Zhao’s investment of time and attention among the migrants is remarkable, allowing the audience to feeling their stress but also a strange sense of freedom of life on the street; hope mises with desperation, even when everything seems to oppose the fantasy of a better reality. Images and dialogues are vividly captured in the moment. The strenuous effort of living is evident from Black Skin’s nervous twitch; the pain is piercing when the camera fixes on the dragging feet of the old epic beggar; an irrational glee is contagious in Big Fatty’s improvised songs and invented histories.

Much as Zhao would do with a peripheral rural landscape in his masterpiece Ghost Town (2008), Street Life exposes forgotten and hidden urban ghosts with direct and abrupt images. Zhao films daily life as it reveals itself to his eye, without judgment. His glance is genuine and participatory, recording the micro-narratives of people pouring from the countryside towards the promise of Shanghai’s Pearl Tower and the Bund, looking for the opportunity to take part in a new society that apparently doesn’t have place for them. While the madly desperate Black Skin’s sings: “Tomorrow will be a brighter day…Tomorrow will be a brighter day…” a large video screen in the square broadcasts the Monkey King from the Journey to the West, brings us back to the opening: “Curse you, Monkey! You’ve crossed me! Now you must pay!” Unlike the Monkey King, many of Shanghai’s migrants have paid a terrible price for their journey.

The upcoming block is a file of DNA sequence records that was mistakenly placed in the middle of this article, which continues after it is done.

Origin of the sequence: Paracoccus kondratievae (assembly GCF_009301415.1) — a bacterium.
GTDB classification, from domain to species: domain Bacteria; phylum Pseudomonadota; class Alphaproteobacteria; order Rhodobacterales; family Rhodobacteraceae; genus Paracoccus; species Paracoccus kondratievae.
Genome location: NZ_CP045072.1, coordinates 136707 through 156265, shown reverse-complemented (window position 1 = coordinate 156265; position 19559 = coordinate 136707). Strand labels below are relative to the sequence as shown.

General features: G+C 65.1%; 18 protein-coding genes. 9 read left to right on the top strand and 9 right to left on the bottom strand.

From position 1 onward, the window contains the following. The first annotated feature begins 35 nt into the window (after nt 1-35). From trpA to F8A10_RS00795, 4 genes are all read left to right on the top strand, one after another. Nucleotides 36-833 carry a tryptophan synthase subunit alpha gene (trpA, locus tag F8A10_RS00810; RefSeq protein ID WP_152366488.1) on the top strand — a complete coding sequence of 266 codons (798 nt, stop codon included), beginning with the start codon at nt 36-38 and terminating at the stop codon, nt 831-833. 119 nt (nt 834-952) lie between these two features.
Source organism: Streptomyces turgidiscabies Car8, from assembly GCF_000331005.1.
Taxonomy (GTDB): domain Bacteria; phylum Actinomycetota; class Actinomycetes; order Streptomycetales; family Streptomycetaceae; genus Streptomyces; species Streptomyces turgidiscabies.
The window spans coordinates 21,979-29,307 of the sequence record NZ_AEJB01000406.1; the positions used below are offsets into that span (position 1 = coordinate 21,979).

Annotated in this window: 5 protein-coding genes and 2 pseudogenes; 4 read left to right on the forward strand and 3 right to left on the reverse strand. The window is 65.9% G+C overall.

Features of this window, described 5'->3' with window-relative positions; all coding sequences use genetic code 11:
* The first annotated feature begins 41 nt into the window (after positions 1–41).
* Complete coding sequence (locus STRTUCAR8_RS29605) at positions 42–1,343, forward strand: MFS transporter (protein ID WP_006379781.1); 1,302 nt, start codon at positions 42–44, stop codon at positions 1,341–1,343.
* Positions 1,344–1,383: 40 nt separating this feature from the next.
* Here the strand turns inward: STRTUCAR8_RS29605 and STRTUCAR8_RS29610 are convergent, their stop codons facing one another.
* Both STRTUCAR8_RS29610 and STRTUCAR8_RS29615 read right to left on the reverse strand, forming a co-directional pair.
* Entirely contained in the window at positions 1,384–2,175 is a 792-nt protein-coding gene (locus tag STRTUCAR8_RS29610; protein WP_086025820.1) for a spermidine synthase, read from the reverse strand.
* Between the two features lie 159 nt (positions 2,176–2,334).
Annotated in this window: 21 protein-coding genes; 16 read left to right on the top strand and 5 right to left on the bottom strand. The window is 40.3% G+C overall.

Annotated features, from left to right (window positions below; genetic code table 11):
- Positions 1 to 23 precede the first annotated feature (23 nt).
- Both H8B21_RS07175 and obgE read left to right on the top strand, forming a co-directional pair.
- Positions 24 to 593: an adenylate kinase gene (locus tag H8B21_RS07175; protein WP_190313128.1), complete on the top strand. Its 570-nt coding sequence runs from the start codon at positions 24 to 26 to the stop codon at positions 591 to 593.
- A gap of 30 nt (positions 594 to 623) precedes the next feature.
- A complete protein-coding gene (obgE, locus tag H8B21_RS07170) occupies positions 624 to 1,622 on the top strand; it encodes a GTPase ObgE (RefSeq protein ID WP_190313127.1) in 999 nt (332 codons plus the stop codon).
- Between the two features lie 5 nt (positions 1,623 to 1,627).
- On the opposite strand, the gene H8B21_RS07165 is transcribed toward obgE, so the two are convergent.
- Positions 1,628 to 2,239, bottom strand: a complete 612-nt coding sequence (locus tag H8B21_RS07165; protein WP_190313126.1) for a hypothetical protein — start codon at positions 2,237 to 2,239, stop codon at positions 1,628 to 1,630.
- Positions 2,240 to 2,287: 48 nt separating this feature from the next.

Sara Beretta is an anthropologist and PhD student at Milan University, researching Chinese independent cinema and visual production.